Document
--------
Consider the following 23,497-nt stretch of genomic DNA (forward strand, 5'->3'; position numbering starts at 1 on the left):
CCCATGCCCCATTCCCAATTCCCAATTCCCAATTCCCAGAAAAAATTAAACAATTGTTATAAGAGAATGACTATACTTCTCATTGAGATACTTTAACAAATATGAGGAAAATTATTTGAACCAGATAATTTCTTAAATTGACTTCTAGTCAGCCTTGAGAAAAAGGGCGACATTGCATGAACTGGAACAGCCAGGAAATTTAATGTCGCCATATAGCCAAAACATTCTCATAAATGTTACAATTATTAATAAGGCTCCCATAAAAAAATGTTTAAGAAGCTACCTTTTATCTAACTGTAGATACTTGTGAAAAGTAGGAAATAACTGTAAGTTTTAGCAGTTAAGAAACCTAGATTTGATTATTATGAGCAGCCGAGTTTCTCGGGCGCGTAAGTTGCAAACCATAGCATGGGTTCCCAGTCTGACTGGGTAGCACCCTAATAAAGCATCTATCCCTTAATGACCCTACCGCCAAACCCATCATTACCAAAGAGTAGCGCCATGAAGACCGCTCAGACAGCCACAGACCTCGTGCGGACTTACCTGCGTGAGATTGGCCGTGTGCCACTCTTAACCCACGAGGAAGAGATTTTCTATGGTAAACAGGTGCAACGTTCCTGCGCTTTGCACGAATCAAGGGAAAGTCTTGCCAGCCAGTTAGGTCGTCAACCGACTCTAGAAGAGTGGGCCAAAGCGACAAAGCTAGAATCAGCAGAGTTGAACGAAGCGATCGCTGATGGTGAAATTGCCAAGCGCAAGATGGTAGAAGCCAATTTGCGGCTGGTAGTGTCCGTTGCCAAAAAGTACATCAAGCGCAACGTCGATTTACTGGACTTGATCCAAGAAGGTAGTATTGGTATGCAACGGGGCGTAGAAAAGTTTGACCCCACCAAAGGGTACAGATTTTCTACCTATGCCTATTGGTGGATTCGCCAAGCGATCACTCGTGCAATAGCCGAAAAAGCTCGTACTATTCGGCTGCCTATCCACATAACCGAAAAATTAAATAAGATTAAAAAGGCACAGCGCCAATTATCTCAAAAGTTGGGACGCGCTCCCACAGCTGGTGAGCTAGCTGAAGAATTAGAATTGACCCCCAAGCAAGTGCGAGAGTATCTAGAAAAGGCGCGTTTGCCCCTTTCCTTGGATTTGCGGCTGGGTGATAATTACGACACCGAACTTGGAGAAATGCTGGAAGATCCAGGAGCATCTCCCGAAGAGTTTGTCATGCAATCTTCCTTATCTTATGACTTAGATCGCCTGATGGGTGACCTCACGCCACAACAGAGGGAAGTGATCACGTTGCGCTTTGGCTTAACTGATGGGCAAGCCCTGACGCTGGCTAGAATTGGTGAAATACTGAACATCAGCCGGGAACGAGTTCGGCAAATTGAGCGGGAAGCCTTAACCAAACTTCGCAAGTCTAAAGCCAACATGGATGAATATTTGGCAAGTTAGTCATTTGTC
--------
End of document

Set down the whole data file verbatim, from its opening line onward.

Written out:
Consider the following 23,497-nt stretch of genomic DNA (forward strand, 5'->3'; position numbering starts at 1 on the left):
CCCATGCCCCATTCCCAATTCCCAATTCCCAATTCCCAGAAAAAATTAAACAATTGTTATAAGAGAATGACTATACTTCTCATTGAGATACTTTAACAAATATGAGGAAAATTATTTGAACCAGATAATTTCTTAAATTGACTTCTAGTCAGCCTTGAGAAAAAGGGCGACATTGCATGAACTGGAACAGCCAGGAAATTTAATGTCGCCATATAGCCAAAACATTCTCATAAATGTTACAATTATTAATAAGGCTCCCATAAAAAAATGTTTAAGAAGCTACCTTTTATCTAACTGTAGATACTTGTGAAAAGTAGGAAATAACTGTAAGTTTTAGCAGTTAAGAAACCTAGATTTGATTATTATGAGCAGCCGAGTTTCTCGGGCGCGTAAGTTGCAAACCATAGCATGGGTTCCCAGTCTGACTGGGTAGCACCCTAATAAAGCATCTATCCCTTAATGACCCTACCGCCAAACCCATCATTACCAAAGAGTAGCGCCATGAAGACCGCTCAGACAGCCACAGACCTCGTGCGGACTTACCTGCGTGAGATTGGCCGTGTGCCACTCTTAACCCACGAGGAAGAGATTTTCTATGGTAAACAGGTGCAACGTTCCTGCGCTTTGCACGAATCAAGGGAAAGTCTTGCCAGCCAGTTAGGTCGTCAACCGACTCTAGAAGAGTGGGCCAAAGCGACAAAGCTAGAATCAGCAGAGTTGAACGAAGCGATCGCTGATGGTGAAATTGCCAAGCGCAAGATGGTAGAAGCCAATTTGCGGCTGGTAGTGTCCGTTGCCAAAAAGTACATCAAGCGCAACGTCGATTTACTGGACTTGATCCAAGAAGGTAGTATTGGTATGCAACGGGGCGTAGAAAAGTTTGACCCCACCAAAGGGTACAGATTTTCTACCTATGCCTATTGGTGGATTCGCCAAGCGATCACTCGTGCAATAGCCGAAAAAGCTCGTACTATTCGGCTGCCTATCCACATAACCGAAAAATTAAATAAGATTAAAAAGGCACAGCGCCAATTATCTCAAAAGTTGGGACGCGCTCCCACAGCTGGTGAGCTAGCTGAAGAATTAGAATTGACCCCCAAGCAAGTGCGAGAGTATCTAGAAAAGGCGCGTTTGCCCCTTTCCTTGGATTTGCGGCTGGGTGATAATTACGACACCGAACTTGGAGAAATGCTGGAAGATCCAGGAGCATCTCCCGAAGAGTTTGTCATGCAATCTTCCTTATCTTATGACTTAGATCGCCTGATGGGTGACCTCACGCCACAACAGAGGGAAGTGATCACGTTGCGCTTTGGCTTAACTGATGGGCAAGCCCTGACGCTGGCTAGAATTGGTGAAATACTGAACATCAGCCGGGAACGAGTTCGGCAAATTGAGCGGGAAGCCTTAACCAAACTTCGCAAGTCTAAAGCCAACATGGATGAATATTTGGCAAGTTAGTCATTTGTC